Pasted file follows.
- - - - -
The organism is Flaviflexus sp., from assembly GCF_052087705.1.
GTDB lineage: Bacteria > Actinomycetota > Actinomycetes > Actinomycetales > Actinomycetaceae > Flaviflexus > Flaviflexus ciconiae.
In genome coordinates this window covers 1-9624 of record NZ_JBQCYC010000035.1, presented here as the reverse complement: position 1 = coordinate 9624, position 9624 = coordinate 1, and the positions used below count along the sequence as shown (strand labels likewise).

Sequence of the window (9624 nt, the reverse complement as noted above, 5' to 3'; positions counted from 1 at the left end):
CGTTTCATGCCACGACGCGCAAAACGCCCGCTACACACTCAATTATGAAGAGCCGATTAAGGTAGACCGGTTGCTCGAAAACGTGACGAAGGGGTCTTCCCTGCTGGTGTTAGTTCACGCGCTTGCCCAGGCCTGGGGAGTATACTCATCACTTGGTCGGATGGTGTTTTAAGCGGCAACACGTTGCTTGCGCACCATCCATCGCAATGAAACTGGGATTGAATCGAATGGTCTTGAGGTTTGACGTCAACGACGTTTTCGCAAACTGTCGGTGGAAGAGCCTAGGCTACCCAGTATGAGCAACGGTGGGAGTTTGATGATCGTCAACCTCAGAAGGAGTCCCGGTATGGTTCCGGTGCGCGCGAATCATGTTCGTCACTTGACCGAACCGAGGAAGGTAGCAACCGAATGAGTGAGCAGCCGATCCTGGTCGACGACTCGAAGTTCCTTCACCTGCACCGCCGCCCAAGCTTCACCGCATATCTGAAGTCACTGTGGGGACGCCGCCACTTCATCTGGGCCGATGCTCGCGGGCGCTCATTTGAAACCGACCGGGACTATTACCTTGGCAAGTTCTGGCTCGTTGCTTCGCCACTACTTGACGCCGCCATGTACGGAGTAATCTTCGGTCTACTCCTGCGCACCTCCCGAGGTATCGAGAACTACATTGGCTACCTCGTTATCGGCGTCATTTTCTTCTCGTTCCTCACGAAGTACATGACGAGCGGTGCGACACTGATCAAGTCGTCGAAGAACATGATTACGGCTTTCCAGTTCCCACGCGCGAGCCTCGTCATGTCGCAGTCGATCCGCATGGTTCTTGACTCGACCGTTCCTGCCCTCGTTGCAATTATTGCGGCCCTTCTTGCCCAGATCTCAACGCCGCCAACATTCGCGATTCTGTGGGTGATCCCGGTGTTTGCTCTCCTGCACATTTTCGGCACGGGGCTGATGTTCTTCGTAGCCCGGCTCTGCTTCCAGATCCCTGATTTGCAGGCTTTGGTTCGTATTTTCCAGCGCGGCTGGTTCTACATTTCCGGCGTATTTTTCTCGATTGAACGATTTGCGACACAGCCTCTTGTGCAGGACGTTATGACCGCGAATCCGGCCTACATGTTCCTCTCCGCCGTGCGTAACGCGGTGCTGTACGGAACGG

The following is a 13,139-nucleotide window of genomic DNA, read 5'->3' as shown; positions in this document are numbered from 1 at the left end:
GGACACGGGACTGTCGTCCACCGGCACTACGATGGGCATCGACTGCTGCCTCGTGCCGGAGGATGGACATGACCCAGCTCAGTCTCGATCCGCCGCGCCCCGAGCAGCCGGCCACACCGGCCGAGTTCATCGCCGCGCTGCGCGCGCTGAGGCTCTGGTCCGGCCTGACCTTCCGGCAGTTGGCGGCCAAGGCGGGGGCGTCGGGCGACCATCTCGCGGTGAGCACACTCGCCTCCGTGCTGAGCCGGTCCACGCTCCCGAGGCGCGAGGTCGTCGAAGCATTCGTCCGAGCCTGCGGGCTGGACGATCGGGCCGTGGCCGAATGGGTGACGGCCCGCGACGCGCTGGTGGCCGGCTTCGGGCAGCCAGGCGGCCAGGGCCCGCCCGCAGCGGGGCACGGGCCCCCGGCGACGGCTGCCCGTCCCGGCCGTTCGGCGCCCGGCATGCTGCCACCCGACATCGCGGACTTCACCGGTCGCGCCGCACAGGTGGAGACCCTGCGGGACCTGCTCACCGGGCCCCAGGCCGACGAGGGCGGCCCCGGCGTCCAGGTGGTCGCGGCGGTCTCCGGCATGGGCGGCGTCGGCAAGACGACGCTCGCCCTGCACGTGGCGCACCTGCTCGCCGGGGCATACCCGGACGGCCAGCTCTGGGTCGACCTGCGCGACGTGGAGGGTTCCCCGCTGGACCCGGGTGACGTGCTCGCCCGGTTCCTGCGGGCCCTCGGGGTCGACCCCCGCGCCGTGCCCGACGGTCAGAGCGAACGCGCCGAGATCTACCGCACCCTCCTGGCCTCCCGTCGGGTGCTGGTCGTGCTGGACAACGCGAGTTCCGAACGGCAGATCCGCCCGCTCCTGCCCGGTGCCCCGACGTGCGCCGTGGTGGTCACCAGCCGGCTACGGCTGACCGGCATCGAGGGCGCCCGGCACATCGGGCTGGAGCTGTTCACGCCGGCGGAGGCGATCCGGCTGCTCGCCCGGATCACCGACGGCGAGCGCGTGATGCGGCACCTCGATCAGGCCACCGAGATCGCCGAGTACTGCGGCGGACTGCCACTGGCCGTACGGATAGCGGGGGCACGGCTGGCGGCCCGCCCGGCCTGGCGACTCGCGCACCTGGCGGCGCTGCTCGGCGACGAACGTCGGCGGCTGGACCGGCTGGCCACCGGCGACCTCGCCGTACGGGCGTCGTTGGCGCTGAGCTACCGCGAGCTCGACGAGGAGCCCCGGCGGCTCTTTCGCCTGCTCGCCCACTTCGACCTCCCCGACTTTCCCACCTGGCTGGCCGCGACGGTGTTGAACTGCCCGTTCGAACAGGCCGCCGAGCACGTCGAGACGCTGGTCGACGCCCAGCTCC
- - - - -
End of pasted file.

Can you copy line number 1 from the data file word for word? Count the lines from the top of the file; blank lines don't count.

The organism is Flaviflexus sp., from assembly GCF_052087705.1.